Here Jindal and Liu proposed an effective way for detecting spam of product reviews.

5) Co-Ranking Authors and Documents in a Heterogeneous Network
Existing ways of ranking network nodes (eg, PageRank) work on homogeneous networks (networks whose nodes represent the same kind of entity, eg, nodes of a citation network usually represent publications). But most networks are heterogeneous (eg, a citation network may well have nodes that are either publications or authors). To rank nodes of heterogeneous networks, Zhou et al. proposed a way that couples random walks. In a citation network, this translates into two random walks that separately rank authors and publications (rankings of publications and their authors depend on each other in a mutually reinforcing way).

6) Temporal analysis of semantic graphs using ASALSAN
Say we have a large dataset of emails that employees of a company (eg, of Enron) have exchanged. To make sense of that dataset, we may represent it as a (person x person) matrix and decompose that matrix to learn latent features. Decompositions (eg, SVD) usually work on a two-dimensional matrix. But say that we also know WHEN emails have been sent. That is, we have a three-dimensional matrix – (person x person x time) matrix. Bader et al. showed how to decompose 3-dimensional matrices.

1 Short paper
1) Trend Motif: A Graph Mining Approach for Analysis of Dynamic Complex Networks
Jin et al. proposed a way of mining complex networks whose edges have weights that change over time. More specifically, they extract temporal trends – trends of how weights change over time.

2 Workshop Papers
1) Aspect Summarization from Blogsphere for Social Study
Researchers have been able to classify sentiments of blog posts (eg, whether posts contain positive or negative reviews). Chang and Tsai built a system that marks a step forward – the ability to extract opinions from blog posts. In their evaluation, they showed how their system is able to extract pro and con arguments about abortion and gay marriage from real blog posts.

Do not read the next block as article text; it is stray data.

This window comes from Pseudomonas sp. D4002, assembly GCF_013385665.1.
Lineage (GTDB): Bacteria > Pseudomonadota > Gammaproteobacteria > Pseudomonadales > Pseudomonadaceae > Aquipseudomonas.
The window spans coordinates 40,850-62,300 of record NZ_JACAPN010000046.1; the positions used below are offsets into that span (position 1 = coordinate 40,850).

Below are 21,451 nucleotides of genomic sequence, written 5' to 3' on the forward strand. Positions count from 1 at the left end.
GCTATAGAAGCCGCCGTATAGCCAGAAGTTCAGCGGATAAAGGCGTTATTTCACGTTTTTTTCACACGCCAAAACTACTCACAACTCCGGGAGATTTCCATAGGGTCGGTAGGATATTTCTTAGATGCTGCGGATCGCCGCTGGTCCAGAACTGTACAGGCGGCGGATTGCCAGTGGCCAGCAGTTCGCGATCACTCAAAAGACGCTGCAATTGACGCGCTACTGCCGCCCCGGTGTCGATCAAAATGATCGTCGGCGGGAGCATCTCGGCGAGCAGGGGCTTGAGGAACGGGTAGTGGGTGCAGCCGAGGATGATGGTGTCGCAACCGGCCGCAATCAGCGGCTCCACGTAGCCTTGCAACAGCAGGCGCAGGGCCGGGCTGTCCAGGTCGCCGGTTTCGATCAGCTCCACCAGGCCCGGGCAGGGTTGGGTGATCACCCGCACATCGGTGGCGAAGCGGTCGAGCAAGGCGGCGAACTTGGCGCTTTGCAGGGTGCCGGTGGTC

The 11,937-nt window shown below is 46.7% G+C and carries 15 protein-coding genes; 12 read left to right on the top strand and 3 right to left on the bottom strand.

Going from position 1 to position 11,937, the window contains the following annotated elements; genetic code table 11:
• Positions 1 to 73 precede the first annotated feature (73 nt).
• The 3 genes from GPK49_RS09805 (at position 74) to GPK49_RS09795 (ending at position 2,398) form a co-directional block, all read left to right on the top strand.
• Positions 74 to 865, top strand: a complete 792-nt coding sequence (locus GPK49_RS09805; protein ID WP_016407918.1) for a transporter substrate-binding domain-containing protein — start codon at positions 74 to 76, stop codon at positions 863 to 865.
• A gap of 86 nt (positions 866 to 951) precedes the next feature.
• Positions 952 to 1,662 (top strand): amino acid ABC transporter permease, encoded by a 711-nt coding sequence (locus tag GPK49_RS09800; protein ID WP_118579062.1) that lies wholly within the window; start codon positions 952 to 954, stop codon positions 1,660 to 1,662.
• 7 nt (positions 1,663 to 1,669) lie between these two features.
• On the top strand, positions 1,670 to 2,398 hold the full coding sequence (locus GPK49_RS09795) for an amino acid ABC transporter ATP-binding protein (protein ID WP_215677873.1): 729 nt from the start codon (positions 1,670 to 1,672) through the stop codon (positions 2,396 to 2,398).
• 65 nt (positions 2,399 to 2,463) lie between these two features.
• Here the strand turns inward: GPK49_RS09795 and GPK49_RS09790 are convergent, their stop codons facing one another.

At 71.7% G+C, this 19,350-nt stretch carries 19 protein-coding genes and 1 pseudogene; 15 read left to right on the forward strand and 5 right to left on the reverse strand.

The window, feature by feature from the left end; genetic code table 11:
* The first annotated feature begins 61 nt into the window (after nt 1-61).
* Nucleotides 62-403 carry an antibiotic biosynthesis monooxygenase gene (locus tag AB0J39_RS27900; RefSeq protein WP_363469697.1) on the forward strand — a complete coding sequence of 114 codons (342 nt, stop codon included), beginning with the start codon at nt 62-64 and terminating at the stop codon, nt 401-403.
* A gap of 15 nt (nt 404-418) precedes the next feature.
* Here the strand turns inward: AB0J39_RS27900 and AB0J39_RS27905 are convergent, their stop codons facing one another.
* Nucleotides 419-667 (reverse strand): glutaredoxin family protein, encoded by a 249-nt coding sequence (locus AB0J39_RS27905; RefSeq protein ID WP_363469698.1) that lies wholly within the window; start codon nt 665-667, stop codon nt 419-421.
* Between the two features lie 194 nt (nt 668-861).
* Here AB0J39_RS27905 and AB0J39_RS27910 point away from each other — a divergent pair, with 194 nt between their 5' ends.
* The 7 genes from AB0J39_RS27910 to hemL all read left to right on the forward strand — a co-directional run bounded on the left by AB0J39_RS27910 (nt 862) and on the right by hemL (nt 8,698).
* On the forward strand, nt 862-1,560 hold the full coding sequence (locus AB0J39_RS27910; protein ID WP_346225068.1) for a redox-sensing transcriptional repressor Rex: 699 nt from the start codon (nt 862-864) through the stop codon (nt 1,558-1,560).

2) SOPS: Stock Prediction using Web Sentiment
To predict stock values, traditional solutions solely rely on past stock performance. To make more informed predictions, Sehgal and Song built a system that scans financial message boards, extracts sentiments expressed in them, and then learns the correlation between sentiment and stock performance. Upon what it learns, the system makes predictions that are more accurate than those of traditional methods.

3 Invited Talks (here are some excerpts from the speakers’ abstracts)
1) Bricolage: Data at Play (pdf)
There are a number of recently created websites (eg, Swivel, Many Eyes, Data 360) that enable people to collaboratively post, visualize, curate and discuss data. These sites “take the premise that communal, free-form play with data can bring to the surface new ideas, new connections, and new kinds of social discourse and understanding. Joseph M. Hellerstein focused on opportunities for data mining technologies to facilitate, inspire, and take advantage of communal play with data.

2) Learning from Society (htm)
Ian Witten illustrated how learning from society in the Web 2.0 world will provide some of the value-added functions of the librarians who have traditionally connected users with the information they need. He also stressed the importance of designing functions that are “open” to the world in contract to the unfathomable “black box” that conceals the inner workings of today’s search engines.

3) Tensor Decompositions and Data Mining (pdf)
Matrix decompositions (such as SVD) are useful (eg, for ranking web pages, for recognizing faces) but are restricted to two-way tabular data. In many cases, it is more natural to arrange data into an N-way hyperrectangle and decompose it by using what is called a tensor decomposition. Tamara Kolda discussed several examples of tensor decompositions being used for hyperlink analysis for web search, computer vision, bibliometric analysis, cross-language document clustering, and dynamic network traffic analysis.

Whatsoever u say, i trust u because u r my friend

Thursday, November 29th, 2007

Say that in the near future you will be able to post a question on social network sites. You will get many different answers (whose quality may vary). It would be nice if you could get a list of answers ranked by quality.

Problem: how to rank answers? That’s a cool problem that is disappointingly hard to solve.